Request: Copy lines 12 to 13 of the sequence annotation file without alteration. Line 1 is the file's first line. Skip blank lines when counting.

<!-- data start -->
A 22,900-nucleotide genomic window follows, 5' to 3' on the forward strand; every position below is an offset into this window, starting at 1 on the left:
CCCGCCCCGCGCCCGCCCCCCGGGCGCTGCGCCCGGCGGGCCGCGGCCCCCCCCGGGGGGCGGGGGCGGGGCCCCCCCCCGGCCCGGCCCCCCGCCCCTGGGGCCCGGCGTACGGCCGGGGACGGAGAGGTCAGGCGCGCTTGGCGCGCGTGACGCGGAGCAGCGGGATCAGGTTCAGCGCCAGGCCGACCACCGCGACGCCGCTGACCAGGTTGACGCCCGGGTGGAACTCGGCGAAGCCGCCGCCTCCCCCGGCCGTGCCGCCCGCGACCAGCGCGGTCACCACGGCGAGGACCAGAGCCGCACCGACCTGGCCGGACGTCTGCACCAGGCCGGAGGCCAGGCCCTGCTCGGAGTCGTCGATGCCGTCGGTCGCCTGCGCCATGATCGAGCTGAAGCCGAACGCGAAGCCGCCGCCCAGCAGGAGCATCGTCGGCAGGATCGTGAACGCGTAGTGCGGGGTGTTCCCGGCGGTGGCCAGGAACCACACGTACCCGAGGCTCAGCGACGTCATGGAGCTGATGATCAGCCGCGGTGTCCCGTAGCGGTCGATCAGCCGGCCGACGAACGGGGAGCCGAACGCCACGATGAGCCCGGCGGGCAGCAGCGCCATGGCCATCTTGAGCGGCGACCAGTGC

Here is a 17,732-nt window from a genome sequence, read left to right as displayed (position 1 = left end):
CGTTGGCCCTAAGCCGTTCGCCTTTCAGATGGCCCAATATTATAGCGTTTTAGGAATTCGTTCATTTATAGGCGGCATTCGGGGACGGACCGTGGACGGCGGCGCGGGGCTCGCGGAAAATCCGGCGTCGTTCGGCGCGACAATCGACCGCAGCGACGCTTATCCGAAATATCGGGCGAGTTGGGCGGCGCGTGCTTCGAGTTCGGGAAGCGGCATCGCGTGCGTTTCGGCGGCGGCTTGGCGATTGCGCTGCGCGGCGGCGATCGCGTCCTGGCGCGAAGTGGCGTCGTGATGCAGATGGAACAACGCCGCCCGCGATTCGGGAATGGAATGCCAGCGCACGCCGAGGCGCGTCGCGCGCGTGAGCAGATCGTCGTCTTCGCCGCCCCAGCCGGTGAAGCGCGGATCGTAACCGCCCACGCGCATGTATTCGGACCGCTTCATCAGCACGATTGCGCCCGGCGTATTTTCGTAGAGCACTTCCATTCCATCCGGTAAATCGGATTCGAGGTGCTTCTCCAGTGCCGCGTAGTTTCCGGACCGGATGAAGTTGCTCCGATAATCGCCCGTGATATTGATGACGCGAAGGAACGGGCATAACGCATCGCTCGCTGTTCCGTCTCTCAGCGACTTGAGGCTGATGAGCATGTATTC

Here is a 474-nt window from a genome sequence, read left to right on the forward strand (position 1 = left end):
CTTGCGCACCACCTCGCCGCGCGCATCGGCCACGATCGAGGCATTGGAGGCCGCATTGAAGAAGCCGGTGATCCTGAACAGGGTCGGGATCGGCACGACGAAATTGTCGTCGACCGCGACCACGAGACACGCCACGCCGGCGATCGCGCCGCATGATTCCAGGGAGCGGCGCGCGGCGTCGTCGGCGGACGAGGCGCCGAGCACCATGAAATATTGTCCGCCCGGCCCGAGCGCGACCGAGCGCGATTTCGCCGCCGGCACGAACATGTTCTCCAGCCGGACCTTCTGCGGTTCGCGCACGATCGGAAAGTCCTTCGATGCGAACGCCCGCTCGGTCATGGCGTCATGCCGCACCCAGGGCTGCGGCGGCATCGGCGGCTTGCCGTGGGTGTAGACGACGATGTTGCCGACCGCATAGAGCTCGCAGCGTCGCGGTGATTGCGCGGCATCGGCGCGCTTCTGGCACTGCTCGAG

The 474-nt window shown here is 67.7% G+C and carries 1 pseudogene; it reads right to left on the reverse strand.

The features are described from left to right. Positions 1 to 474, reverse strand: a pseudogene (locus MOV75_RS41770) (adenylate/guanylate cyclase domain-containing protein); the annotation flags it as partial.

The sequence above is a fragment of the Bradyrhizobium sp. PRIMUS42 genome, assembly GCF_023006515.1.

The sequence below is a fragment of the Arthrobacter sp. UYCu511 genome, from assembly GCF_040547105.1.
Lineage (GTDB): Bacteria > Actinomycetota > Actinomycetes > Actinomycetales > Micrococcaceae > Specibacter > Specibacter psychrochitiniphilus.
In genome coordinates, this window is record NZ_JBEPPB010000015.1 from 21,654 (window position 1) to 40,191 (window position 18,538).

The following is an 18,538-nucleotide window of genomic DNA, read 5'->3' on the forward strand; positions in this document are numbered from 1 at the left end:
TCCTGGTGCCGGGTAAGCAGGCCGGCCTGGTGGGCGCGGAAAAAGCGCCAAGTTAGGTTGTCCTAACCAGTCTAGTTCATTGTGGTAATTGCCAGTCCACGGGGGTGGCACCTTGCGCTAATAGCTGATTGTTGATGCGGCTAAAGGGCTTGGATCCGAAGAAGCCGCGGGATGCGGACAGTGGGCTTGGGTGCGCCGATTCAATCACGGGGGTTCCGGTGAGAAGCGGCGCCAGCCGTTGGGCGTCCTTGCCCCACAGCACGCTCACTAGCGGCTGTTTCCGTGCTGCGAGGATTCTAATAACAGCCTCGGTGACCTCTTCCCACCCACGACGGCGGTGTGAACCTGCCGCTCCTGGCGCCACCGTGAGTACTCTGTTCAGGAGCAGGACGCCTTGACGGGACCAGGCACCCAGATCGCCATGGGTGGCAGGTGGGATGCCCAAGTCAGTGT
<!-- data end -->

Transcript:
In genome coordinates, this window is record NZ_JBEPPB010000015.1 from 21,654 (window position 1) to 40,191 (window position 18,538).

The following is an 18,538-nucleotide window of genomic DNA, read 5'->3' on the forward strand; positions in this document are numbered from 1 at the left end: